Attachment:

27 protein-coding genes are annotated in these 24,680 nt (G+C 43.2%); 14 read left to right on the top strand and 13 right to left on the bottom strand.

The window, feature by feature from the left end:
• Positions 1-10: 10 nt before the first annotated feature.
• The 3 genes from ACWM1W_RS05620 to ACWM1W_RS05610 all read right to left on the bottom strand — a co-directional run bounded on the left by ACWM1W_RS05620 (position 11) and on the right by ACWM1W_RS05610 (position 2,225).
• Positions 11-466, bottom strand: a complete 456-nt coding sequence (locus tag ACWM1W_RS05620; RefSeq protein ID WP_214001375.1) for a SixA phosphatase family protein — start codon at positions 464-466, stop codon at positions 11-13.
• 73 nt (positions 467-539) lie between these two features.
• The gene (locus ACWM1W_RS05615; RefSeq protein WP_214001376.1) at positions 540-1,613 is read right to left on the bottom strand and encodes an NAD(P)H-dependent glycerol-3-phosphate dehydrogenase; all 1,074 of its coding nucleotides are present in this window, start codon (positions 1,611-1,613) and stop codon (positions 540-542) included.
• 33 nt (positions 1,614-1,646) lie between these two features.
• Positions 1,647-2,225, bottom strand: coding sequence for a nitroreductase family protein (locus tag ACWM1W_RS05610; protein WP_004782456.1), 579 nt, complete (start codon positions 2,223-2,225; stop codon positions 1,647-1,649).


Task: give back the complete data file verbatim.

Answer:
27 protein-coding genes are annotated in these 24,680 nt (G+C 43.2%); 14 read left to right on the top strand and 13 right to left on the bottom strand.

The window, feature by feature from the left end:
• Positions 1-10: 10 nt before the first annotated feature.
• The 3 genes from ACWM1W_RS05620 to ACWM1W_RS05610 all read right to left on the bottom strand — a co-directional run bounded on the left by ACWM1W_RS05620 (position 11) and on the right by ACWM1W_RS05610 (position 2,225).
• Positions 11-466, bottom strand: a complete 456-nt coding sequence (locus tag ACWM1W_RS05620; RefSeq protein ID WP_214001375.1) for a SixA phosphatase family protein — start codon at positions 464-466, stop codon at positions 11-13.
• 73 nt (positions 467-539) lie between these two features.
• The gene (locus ACWM1W_RS05615; RefSeq protein WP_214001376.1) at positions 540-1,613 is read right to left on the bottom strand and encodes an NAD(P)H-dependent glycerol-3-phosphate dehydrogenase; all 1,074 of its coding nucleotides are present in this window, start codon (positions 1,611-1,613) and stop codon (positions 540-542) included.
• 33 nt (positions 1,614-1,646) lie between these two features.
• Positions 1,647-2,225, bottom strand: coding sequence for a nitroreductase family protein (locus tag ACWM1W_RS05610; protein WP_004782456.1), 579 nt, complete (start codon positions 2,223-2,225; stop codon positions 1,647-1,649).